The Arbitrator did not exceed his authority by basing his findings on the retaliation issue.  The issue the Arbitrator framed was whether the Agency violated the CBA when it reduced available slots for scheduled leave for bargaining unit employees.  Award at 3.

 

The Arbitrator resolved this issue.  The Arbitrator found that the Agency violated Article 6, Section b. of the CBA, which protects employees from any reprisal for the exercise of their rights including taking grievances to arbitration.  Specifically, the Arbitrator found that in reducing the number of leave slots available per week, the Agency acted in retaliation for the Union’s pursuit of its prior grievance.  Id. at 11, 13.  Therefore, the Arbitrator’s determination is responsive to the issue he framed.  Consequently, the Agency has not demonstrated that the Arbitrator’s determination exceeds his authority.  AFGE, Nat’l Border Patrol Council, Local 2724, 65 FLRA 933, 935 (2011) (exceeded authority exception denied where arbitrator’s determination was responsive to issue as framed).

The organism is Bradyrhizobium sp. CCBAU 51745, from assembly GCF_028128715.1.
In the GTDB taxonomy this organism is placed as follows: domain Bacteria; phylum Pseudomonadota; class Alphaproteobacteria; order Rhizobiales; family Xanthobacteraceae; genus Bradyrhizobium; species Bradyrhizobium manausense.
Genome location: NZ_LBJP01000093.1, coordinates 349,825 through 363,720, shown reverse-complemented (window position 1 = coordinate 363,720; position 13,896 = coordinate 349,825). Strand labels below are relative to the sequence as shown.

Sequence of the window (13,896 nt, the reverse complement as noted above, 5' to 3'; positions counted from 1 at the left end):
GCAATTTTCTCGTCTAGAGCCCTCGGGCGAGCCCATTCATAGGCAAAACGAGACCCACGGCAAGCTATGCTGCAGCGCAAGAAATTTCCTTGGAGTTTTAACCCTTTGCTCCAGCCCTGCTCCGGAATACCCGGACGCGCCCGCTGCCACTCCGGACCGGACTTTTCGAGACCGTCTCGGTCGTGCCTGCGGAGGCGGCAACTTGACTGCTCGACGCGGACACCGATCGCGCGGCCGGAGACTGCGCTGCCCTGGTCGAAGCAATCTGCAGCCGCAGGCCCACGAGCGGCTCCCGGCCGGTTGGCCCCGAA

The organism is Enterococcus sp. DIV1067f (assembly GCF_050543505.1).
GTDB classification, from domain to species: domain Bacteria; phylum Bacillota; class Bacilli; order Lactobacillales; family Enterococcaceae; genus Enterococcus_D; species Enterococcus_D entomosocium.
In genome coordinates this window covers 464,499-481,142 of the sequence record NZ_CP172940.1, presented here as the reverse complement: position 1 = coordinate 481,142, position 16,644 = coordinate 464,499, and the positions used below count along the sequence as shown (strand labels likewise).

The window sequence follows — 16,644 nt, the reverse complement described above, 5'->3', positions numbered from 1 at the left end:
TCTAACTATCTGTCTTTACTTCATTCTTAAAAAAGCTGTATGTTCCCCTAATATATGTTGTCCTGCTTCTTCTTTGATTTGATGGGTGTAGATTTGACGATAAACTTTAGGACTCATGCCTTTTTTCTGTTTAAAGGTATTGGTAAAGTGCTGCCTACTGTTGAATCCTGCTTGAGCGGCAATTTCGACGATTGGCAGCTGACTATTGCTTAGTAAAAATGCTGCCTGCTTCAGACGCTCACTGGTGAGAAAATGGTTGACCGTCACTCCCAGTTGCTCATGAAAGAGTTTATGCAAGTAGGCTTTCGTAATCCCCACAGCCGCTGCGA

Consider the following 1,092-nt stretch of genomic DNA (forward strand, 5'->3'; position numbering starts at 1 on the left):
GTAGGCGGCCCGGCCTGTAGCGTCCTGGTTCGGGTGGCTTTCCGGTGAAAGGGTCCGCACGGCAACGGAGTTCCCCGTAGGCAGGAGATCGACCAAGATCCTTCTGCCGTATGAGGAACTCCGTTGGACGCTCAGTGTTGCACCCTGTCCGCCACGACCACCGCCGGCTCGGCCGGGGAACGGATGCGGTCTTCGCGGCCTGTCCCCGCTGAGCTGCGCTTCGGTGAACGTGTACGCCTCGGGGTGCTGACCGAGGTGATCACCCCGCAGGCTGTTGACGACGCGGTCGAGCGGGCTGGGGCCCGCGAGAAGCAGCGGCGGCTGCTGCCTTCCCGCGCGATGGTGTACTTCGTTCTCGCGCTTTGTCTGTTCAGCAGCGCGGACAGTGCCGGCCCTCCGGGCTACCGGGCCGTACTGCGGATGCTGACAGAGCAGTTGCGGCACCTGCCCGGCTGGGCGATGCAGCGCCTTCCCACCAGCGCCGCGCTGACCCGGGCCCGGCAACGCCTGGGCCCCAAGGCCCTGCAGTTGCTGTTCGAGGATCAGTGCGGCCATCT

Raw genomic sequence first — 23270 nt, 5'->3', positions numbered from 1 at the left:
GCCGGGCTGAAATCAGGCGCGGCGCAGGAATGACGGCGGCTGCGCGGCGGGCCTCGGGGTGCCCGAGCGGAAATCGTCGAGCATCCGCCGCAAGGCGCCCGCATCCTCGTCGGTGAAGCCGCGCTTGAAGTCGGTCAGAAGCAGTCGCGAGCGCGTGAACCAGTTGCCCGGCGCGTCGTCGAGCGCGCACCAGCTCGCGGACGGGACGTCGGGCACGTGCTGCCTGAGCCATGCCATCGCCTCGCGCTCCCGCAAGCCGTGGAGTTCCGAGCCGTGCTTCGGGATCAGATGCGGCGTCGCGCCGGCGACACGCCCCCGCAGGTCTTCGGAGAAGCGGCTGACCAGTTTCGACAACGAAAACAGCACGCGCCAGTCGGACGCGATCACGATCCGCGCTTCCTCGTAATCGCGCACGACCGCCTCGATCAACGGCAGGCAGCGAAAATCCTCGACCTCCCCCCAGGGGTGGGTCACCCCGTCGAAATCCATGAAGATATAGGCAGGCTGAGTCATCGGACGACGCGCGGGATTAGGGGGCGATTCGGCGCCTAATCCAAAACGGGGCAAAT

The Agency also argues that the Arbitrator exceeded his authority when he ordered the Agency not to reduce the number of scheduled leave slots before the fall of 2011 for leave to be taken in 2012.  The Agency contends that the remedy goes “beyond the scope of the matter submitted” to arbitration because the Union did not request this remedy.  Exceptions at 15-16.

 

The Arbitrator did not exceed his authority by awarding this particular remedy.  Authority precedent gives arbitrators broad discretion to fashion remedies.  See AFGE, Local 916, 50 FLRA 244, 246-47 (1995).  Therefore, that the Union did not request this particular remedy does not provide a basis for setting it aside.  See U.S. Dep’t of Justice, U.S. Fed. Bureau of Prisons, U.S. Penitentiary, Lewisburg, Pa. 39 FLRA 1288, 1301 (1991) (holding that as arbitrators have great latitude in fashioning remedies, that a particular remedy was not requested by the union provides no basis for setting it aside as exceeding the arbitrator’s authority).  Moreover, the remedy awarded by the Arbitrator is responsive to the issue he framed; the remedy addresses the harm caused by the Agency’s improper reduction in the number of available leave slots.  See AFGE, Local 916, 50 FLRA at 246-47.

 

Based on the foregoing, we find that the Arbitrator did not exceed his authority and deny the Agency’s exception.